Radiology’s Value Proposition: The Massachusetts Experience

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On September 9, 2013, Cheryl Proval, editor, Radiology Business Journal, moderated “The Boston Experience: Radiology’s Value Proposition in the New Health-care Paradigm,” a panel discussion held in Boston, Massachusetts, at the RBMA Fall Educational Conference.  The meeting location offered a unique opportunity to explore radiology’s changing value proposition under health-care reform with a panel that represents hospital-based radiology, outpatient radiology, and the payor community.

Steven E. Seltzer, MD, FACR, has been chair of the department of radiology at Brigham and Women’s Hospital (Boston, Massachusetts) and Philip H. Cook professor of radiology at Harvard Medical School since 1997.

Michael Sherman, MD, MBA, is senior vice president and CMO of Harvard Pilgrim Health Care (Wellesley, Massachusetts), a full-service health-benefits company. He serves on the advisory board of the Institute for Clinical and Economic Review and on the board of directors of Massachusetts Health Quality Partners.

Patricia Whelan-Downey, MHA, is CIO of Shields Health Care Group (Quincy, Massachusetts), a leading provider of outpatient diagnostic imaging for 25 years, and is senior partner of Shields Consulting.


Proval: Massachusetts is the birthplace not only of the American Revolution, but also of the revolution in US health care. The state went live, in 2007, with its brand of health-care reform, widely seen as the model for the federal Patient Protection and Affordable Care Act.  How did health-care reform affect what Harvard Pilgrim was looking for from radiology?

Sherman: In Massachusetts, we were first—ahead of the curve—in universal access. I think we are getting a lot of scrutiny to answer these questions: What happens after you do that, and what happens to cost? The good news is that virtually all of our citizens in Massachusetts have coverage.

We are number one in many things, however, and unfortunately, one of those things is per-capita cost (among the 50 states) in what we spend on health care for our population. Part of it is that we have world-class providers, and some of them are expensive. It’s an expensive part of the country, too.

We also have a state that likes mandates. We have mandates that many other states do not have concerning autism, infertility, and other conditions. These are not inherently good or bad, but when you put those in place, they do raise costs.

Jump ahead from the onset of universal access to today: We’re in an expensive market, and there’s concern about our ability to pay for care. Massachusetts Chapter 224 passed last year; that is a law that says, OK, good job getting access: Now, we need to think about value.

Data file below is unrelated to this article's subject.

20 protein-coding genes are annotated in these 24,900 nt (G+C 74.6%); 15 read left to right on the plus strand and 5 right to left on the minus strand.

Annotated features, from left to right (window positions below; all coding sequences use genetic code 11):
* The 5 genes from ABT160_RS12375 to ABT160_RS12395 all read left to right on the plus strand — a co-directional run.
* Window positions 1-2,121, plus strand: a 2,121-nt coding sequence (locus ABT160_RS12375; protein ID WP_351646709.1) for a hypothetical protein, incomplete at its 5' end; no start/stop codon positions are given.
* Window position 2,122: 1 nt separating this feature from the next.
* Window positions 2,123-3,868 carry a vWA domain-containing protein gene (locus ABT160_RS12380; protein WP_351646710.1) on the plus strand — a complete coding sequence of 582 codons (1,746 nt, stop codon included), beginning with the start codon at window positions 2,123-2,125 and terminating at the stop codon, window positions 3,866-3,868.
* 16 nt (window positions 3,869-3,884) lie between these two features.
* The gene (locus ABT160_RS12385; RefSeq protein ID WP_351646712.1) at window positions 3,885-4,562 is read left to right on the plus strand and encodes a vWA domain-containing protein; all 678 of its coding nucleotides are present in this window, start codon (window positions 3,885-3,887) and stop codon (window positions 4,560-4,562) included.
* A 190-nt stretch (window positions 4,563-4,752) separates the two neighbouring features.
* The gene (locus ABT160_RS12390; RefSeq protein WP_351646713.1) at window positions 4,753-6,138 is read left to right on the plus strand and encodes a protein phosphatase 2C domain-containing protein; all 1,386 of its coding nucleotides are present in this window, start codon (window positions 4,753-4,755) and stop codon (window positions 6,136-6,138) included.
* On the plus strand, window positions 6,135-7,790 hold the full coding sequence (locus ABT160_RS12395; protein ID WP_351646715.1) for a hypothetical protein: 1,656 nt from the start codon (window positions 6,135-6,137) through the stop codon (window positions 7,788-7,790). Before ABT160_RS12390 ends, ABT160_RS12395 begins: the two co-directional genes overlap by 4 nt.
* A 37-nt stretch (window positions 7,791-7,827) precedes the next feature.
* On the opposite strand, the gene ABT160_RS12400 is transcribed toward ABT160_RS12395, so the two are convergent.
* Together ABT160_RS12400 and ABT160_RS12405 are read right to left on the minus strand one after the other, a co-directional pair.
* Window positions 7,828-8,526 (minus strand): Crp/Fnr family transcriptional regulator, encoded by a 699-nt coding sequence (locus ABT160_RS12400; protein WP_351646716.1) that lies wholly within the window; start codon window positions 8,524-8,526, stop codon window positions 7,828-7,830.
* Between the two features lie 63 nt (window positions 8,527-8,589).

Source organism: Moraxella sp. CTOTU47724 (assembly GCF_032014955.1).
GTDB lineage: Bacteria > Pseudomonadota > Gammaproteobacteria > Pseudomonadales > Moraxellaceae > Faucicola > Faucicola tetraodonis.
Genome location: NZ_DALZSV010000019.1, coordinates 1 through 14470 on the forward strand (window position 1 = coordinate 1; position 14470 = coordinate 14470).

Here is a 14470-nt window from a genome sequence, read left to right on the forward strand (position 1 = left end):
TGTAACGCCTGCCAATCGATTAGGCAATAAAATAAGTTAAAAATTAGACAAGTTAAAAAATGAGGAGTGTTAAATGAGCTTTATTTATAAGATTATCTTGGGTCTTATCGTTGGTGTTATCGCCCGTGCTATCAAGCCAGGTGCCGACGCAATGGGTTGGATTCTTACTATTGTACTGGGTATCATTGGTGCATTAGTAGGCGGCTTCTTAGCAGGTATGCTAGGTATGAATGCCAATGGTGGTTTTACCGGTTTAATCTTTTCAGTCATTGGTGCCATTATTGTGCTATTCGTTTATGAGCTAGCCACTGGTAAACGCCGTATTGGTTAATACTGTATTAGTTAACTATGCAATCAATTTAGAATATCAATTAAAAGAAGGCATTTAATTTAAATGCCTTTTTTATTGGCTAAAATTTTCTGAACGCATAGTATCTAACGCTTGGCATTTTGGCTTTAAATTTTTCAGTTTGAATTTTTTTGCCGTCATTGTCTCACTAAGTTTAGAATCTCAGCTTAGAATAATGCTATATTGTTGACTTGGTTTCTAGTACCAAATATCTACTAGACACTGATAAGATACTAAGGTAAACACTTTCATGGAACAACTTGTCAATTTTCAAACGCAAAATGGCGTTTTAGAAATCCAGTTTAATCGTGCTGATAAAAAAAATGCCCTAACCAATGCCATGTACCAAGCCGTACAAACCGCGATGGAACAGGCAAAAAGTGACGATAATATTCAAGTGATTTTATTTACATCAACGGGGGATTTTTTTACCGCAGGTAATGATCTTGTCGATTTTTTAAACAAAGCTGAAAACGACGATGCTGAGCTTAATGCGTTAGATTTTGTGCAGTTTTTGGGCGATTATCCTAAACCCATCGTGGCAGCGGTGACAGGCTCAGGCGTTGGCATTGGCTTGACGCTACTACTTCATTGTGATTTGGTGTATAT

One of its implications is that the state has decided that health-care costs should not grow any faster than 3.6% per year (which policymakers estimated as the probable equivalent of growth in the state’s version of the gross domestic product). This has payors and providers thinking, together, about how to work toward a 3.6% goal.

It’s having an impact on how we contract—and on how we look at coverage policies (in terms of products, narrow networks, lower price points, and other types of innovative products that we have. It has to do with how we are looking at our informatics capabilities and how we are partnering with the physician community, which presumably would have some enforcement mandate.

That’s important stuff, but ultimately, we’re not quite sure what happens if we don’t keep cost increases at less than 3.6%. It’s been suggested that you’ll be taken before the state attorney general’s office.

We did partner with a radiology benefit management (RBM) company, and that’s helped keep our trend to 3.6% for radiology, over the past five years. It was higher, before that.

Proval: What did Brigham and Women’s Hospital want from you?

Seltzer: We are in the sixth year of what we jokingly call RomneyCare (though it was disavowed by the presidential candidate), and 99% of adults and 99.5% of children in the Commonwealth of Massachusetts have health insurance. The initial impact of universal coverage on a provider radiology department such as ours was not that significant.

We had always had a core value of being a payor-agnostic department and would cover patients with or without health insurance. We saw a little bit of an uptick in demand, but not a tremendous difference.

Predictably, the costs borne by the state government went up—because one of the ways that we got the uninsured insured was to take everyone who was eligible for Medicaid and make sure that they were actually in Medicaid. Those who were earning up to 300% of the poverty level got state-government subsidies for their health-insurance premiums.

This is very similar to what’s going to happen on the federal level. The state government began seeing utilization creep up a little bit in all fields, including radiology also, and it saw increasing expenditures to make sure that everyone had insurance.

Now, we shift to phase two, which we sometimes call payment reform: how our insurers and our providers are responding to a climate where reducing costs and improving value are now imperative. We’ve got the coverage part; now, we have to work on the cost side.

Whelan-Downey: Coming from the for-profit market (with Shields Health Care Group), we have not seen huge upticks, in terms of volume. We have chosen to focus on a very simple concept: How much is it? A lot of our focus has been on reaching out to consumers and really helping them understand what it is that they’re going to pay for, how they’re going to pay for it, and for which part they pay (versus for which part the insurer pays).